Root NationNewsMercury was covered by a plasma wave

Mercury was covered by a plasma wave


A powerful eruption, known as coronal mass ejection (CME), was observed from the other side of the Sun on the evening of April 11, and it took less than a day to fall on the Mercury – the planet closest to our star.


A giant plasma wave crashed into Mercury on Tuesday, April 12. On planets with strong magnetic fields, such as Earth, CME’s are absorbed and cause powerful geomagnetic storms. During these storms, the Earth’s magnetic field is slightly compressed by waves of high-energy particles that permeate the magnetic field lines nearby. These particles excite molecules in the atmosphere, releasing energy in the form of glow, creating colourful auroras in the night sky.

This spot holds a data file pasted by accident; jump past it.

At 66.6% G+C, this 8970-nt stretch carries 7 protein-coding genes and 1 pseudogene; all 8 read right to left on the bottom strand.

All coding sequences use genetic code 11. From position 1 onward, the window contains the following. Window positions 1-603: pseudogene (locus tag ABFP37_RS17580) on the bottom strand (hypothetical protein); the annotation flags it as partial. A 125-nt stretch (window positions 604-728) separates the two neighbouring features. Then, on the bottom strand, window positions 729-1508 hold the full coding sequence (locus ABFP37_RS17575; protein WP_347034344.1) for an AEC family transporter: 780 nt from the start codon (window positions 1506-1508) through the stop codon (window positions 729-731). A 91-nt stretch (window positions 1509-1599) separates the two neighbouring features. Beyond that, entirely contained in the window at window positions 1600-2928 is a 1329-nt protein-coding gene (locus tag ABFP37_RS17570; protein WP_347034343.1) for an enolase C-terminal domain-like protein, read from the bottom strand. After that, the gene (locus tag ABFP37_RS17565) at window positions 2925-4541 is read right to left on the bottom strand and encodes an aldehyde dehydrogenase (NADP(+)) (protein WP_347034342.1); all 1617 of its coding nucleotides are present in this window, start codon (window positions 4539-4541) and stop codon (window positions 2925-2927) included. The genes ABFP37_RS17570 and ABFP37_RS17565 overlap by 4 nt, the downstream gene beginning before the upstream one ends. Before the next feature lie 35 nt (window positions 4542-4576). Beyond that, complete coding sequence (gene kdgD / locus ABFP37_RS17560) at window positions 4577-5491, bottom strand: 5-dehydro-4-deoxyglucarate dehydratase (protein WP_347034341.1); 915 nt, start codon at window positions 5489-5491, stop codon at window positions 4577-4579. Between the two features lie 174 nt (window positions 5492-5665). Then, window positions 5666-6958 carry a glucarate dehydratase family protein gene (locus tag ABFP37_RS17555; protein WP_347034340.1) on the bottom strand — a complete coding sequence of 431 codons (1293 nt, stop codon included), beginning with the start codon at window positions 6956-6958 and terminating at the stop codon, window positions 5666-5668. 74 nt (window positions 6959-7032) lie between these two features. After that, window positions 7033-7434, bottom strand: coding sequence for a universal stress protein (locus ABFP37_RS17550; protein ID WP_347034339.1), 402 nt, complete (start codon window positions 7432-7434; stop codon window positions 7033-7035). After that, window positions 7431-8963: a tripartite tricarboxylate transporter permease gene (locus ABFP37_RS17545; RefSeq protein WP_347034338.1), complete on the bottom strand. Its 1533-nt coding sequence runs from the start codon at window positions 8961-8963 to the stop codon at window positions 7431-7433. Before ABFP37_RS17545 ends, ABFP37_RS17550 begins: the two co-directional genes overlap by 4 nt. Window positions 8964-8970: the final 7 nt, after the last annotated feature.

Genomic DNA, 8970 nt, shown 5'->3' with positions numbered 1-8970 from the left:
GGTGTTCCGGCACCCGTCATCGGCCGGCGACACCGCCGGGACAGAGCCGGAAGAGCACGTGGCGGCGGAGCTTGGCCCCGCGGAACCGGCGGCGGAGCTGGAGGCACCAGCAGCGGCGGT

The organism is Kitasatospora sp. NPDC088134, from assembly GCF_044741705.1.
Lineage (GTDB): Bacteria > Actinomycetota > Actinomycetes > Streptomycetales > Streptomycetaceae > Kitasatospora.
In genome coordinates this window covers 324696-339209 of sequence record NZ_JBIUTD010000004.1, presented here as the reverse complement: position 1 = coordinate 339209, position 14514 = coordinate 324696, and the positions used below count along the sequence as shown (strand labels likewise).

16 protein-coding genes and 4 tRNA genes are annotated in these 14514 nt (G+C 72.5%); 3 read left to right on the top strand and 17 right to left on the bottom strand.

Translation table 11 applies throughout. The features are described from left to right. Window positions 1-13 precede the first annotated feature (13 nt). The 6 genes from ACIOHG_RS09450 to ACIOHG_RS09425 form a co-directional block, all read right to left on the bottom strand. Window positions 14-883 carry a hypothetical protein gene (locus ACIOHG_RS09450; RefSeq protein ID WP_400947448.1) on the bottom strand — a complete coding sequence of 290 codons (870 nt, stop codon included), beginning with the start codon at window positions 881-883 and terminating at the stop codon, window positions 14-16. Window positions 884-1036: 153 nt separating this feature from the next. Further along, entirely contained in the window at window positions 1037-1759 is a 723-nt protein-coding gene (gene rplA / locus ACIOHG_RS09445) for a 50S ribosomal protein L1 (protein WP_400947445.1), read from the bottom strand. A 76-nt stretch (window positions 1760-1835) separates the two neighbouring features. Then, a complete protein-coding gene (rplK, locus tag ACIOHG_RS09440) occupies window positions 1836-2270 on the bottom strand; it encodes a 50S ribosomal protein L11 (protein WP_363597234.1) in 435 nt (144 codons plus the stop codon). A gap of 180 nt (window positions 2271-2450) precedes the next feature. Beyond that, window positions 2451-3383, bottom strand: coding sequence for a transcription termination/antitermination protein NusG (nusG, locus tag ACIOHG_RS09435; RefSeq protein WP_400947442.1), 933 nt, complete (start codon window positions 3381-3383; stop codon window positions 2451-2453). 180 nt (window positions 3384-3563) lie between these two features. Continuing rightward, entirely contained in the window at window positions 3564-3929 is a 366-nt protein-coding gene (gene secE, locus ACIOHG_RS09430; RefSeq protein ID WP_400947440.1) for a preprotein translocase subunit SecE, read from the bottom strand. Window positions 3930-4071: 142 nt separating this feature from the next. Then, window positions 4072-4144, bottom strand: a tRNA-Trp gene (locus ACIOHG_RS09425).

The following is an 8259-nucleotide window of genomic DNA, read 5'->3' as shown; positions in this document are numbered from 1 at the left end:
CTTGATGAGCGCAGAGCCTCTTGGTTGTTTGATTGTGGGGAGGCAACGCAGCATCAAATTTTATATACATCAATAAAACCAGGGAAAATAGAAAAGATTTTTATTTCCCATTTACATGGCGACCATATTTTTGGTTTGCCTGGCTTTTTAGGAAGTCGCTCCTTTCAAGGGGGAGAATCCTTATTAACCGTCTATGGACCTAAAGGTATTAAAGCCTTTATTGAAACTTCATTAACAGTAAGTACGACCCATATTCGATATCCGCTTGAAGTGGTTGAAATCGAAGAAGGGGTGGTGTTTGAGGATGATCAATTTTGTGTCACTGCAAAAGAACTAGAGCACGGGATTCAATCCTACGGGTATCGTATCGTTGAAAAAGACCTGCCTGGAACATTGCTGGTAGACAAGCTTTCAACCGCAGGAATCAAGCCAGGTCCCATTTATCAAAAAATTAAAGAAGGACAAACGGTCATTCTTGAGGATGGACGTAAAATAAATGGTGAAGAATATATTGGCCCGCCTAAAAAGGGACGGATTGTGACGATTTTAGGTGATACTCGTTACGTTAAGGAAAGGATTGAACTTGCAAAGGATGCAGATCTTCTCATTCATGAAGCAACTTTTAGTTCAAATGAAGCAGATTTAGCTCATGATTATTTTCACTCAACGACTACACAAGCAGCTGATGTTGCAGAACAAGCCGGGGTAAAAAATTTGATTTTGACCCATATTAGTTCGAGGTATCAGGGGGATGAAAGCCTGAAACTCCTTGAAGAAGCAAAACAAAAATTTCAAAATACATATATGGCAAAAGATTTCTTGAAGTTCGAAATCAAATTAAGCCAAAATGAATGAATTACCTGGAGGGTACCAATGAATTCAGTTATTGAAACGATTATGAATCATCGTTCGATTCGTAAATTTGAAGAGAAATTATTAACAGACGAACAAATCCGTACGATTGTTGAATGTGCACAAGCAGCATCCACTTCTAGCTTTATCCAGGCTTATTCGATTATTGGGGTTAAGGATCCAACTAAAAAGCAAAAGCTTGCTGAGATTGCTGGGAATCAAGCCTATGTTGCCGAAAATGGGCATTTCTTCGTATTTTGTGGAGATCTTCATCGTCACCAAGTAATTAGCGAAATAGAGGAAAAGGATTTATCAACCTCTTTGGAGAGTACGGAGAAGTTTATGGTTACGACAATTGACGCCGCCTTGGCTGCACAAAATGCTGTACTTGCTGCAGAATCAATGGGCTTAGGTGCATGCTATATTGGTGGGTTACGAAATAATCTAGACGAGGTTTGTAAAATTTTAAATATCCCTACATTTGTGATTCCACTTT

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The motion of these charged particles can induce magnetic fields powerful enough to disable satellites as well as the Internet. However, unlike Earth, Mercury does not have a strong magnetic field. This fact, combined with its close proximity to our star’s plasma emissions, means that it has long been devoid of any permanent atmosphere. But the solar wind is a constant flow of charged particles, nuclei of elements such as helium, carbon, nitrogen, neon and magnesium. They, in fact, create a thin layer of atmosphere on Mercury. And this layer holds until the next release of plasma, which knocks out all that the planet has accumulated. As a result, the planet is followed by a comet-like tail of elements knocked out of the atmosphere and surface.

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